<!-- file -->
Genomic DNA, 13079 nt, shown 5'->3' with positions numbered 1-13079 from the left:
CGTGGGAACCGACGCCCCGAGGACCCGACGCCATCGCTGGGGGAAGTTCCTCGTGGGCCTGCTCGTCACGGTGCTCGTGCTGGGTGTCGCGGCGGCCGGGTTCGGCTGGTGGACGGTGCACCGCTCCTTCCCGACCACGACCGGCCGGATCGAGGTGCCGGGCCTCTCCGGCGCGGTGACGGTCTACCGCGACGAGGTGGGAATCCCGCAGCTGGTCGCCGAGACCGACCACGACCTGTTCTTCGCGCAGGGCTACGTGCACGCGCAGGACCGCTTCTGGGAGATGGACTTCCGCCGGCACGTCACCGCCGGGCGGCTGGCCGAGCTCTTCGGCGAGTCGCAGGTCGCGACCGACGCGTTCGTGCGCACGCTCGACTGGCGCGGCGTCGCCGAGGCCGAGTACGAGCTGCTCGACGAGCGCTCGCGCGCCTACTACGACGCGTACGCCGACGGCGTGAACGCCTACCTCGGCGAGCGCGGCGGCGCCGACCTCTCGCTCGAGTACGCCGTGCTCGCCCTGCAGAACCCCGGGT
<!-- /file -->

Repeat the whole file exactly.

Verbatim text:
Genomic DNA, 13079 nt, shown 5'->3' with positions numbered 1-13079 from the left:
CGTGGGAACCGACGCCCCGAGGACCCGACGCCATCGCTGGGGGAAGTTCCTCGTGGGCCTGCTCGTCACGGTGCTCGTGCTGGGTGTCGCGGCGGCCGGGTTCGGCTGGTGGACGGTGCACCGCTCCTTCCCGACCACGACCGGCCGGATCGAGGTGCCGGGCCTCTCCGGCGCGGTGACGGTCTACCGCGACGAGGTGGGAATCCCGCAGCTGGTCGCCGAGACCGACCACGACCTGTTCTTCGCGCAGGGCTACGTGCACGCGCAGGACCGCTTCTGGGAGATGGACTTCCGCCGGCACGTCACCGCCGGGCGGCTGGCCGAGCTCTTCGGCGAGTCGCAGGTCGCGACCGACGCGTTCGTGCGCACGCTCGACTGGCGCGGCGTCGCCGAGGCCGAGTACGAGCTGCTCGACGAGCGCTCGCGCGCCTACTACGACGCGTACGCCGACGGCGTGAACGCCTACCTCGGCGAGCGCGGCGGCGCCGACCTCTCGCTCGAGTACGCCGTGCTCGCCCTGCAGAACCCCGGGT